Tuesday, 15 February, 2005

Do flu shots work?

A study published yesterday in the Archives of Internal Medicine indicates that flu shots might not save the lives of the elderly. According to the study:"We could not correlate increasing vaccination coverage after 1980 with declining mortality rates in any age group." Media coverage has reduced the findings to a quite spectacular headline: "Flu shots don't work for old people," which is a pretty narrow reading of the findings. First, the study itself says "we could not rule out some benefit from the vaccine, but it is less efficacious than we thought," meaning that there might very well be some benefit. Secondly, the article states "And we only looked at deaths, not other complications." So although there's no evidence that flu shots save lives, it's quite possible that the flu shots prevent people from getting sick.  Read more about the study in this Yahoo article.

The article goes on to state that doctors have known for years that vaccines in general are less effective in older people because their immune systems are not as efficient at creating antibodies. This research finding is news not because it discovered anything new (doctors have known this for some time), but rather because it debunks the popular theory among laypeople that flu shots are some kind of magic elixer for the elderly.

Most importantly, the findings only apply to elderly people. The jury is still out on the effectiveness of flu shots on other segments of the population. Some studies show that vaccinations are effective in younger people. Conversely, vaccination rates have increased tremendously since 1980 and flu deaths have remained essentially flat. Does that mean that influenza vaccinations are ineffective? That's a hard question.

As we all know, the flu vaccination works by introducing a flu virus into the body in a measured dose so that the immune system can recognize it and create antibodies. When the real virus comes along, the body can make quick work of defeating it before the virus takes hold and creates major complications. The complicated nature of the immune system results in this being less than an exact science, but in general it works. The primary benefit, as far as the person being vaccinated is concerned, is that he doesn't get sick, or he doesn't get as sick as he would have without the vaccination. But society gains an even bigger benefit: that vaccinated person can't spread the disease to anybody else. That's a huge benefit when you consider that a person with the flu can potentially infect everybody with whom he comes into contact.  That's more important than it sounds.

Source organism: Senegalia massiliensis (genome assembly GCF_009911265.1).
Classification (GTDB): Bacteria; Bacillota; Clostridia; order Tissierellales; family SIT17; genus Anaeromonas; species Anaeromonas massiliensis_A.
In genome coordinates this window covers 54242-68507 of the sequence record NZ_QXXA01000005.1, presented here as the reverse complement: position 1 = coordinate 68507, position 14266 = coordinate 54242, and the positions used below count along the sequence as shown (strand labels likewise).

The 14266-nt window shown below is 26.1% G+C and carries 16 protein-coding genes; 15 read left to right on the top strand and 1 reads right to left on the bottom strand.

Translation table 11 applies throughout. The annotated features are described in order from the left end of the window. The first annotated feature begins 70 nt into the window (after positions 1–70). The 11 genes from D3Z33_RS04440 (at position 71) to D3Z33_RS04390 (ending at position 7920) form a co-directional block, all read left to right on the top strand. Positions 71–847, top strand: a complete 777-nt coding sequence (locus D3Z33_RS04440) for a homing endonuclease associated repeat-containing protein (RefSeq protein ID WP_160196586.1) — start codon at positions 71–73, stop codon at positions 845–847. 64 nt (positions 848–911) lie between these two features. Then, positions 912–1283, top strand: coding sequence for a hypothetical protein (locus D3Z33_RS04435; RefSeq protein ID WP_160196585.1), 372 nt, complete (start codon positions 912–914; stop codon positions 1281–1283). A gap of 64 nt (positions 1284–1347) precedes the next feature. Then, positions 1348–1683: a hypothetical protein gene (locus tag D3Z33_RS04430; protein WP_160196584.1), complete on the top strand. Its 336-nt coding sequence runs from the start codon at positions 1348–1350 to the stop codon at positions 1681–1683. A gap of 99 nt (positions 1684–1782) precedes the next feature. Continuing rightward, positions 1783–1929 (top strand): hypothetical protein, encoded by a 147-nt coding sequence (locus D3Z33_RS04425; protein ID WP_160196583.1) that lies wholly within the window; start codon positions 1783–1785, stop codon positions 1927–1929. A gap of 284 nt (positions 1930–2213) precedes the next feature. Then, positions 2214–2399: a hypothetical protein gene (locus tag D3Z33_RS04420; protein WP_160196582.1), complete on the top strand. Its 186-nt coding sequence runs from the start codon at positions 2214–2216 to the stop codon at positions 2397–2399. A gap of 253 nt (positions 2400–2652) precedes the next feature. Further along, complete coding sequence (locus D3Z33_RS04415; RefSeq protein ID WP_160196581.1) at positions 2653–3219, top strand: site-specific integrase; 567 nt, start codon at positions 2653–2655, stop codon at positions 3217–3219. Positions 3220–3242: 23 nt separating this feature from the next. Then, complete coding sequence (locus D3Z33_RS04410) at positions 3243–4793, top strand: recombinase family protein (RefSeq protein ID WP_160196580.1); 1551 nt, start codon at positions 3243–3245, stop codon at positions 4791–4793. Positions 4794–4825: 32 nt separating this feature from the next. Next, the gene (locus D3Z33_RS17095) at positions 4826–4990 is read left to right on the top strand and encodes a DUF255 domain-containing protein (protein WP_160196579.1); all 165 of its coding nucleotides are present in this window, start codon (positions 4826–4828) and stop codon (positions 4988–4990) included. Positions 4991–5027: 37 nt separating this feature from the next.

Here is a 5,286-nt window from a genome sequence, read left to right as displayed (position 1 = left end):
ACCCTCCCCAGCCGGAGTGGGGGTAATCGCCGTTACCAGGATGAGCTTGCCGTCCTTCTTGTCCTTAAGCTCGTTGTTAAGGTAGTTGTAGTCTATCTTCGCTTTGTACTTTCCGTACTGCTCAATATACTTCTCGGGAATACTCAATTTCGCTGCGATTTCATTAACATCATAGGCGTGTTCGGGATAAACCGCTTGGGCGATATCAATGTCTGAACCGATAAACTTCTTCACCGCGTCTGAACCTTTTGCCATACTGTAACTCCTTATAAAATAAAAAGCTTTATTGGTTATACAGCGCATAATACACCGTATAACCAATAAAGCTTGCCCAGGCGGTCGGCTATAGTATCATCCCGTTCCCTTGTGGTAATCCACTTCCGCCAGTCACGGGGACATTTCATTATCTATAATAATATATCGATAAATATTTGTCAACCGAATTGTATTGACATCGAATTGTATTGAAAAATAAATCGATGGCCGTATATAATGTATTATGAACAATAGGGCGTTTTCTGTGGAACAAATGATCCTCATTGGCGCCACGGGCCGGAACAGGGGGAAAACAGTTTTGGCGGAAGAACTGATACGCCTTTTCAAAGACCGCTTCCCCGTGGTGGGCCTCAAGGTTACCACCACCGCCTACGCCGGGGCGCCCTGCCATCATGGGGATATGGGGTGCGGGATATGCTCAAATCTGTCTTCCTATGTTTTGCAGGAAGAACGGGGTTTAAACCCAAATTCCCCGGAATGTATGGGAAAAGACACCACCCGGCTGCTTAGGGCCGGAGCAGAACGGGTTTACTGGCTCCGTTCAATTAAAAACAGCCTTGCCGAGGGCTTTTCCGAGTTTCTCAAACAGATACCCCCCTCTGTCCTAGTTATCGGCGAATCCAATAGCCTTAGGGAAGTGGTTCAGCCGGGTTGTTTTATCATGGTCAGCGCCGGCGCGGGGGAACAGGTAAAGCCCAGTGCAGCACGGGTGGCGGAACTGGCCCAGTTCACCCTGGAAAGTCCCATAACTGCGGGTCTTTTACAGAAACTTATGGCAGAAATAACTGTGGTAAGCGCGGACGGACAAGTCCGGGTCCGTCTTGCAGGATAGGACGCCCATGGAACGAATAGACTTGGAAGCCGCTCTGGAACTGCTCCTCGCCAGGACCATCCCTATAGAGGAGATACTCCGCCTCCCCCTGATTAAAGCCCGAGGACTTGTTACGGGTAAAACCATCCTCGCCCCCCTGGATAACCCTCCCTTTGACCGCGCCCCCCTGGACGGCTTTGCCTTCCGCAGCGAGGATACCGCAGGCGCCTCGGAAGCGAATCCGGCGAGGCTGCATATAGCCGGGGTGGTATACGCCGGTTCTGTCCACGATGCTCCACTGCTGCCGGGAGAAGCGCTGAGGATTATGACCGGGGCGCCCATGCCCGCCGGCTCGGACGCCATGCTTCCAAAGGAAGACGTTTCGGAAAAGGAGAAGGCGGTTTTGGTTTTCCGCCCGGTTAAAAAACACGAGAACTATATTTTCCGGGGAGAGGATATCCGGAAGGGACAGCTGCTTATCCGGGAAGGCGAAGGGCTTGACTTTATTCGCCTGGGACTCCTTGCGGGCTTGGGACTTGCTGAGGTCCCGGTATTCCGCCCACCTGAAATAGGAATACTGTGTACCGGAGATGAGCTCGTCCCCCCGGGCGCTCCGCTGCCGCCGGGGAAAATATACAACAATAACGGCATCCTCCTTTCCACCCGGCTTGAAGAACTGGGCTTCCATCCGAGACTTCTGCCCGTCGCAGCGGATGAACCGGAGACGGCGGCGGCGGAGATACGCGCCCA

What many people don't realize is that the influenza virus mutates, as does HIV. It adapts to its human host and sometimes (as happened in 1918), those mutations are incredibly virulent and can sweep through a population like wildfire. But it takes time for the virus to develop that virulence. In 1918, the virus presented itself as "just the flu" in a large part of the population over a short period of time. Then there was a lull--a plateau--during which the virus mutated inside those who were infected. Just when public health officials thought the wave of illness was over, the mutated virus flew through the population, killing over 100,000,000 people worldwide in a single year.  In the United States it accounted for about 675,000 excess deaths (0.6% of the population), comparable to about 1,750,000 today.  And it's quite likely that the number would be even higher than that today because a larger percentage of the population lives in crowded cities.

What we don't know, and can't really determine, is whether the increased influenza vaccination rate has prevented such a mutation from forming. Considering the potential consequences of another 1918-type mutation, I'd say we're better off continuing the vaccinations if there's any credible evidence that they're effective.

Read John Barry's The Great Influenza about the 1918 influenza epidemic before you make up your mind on this one.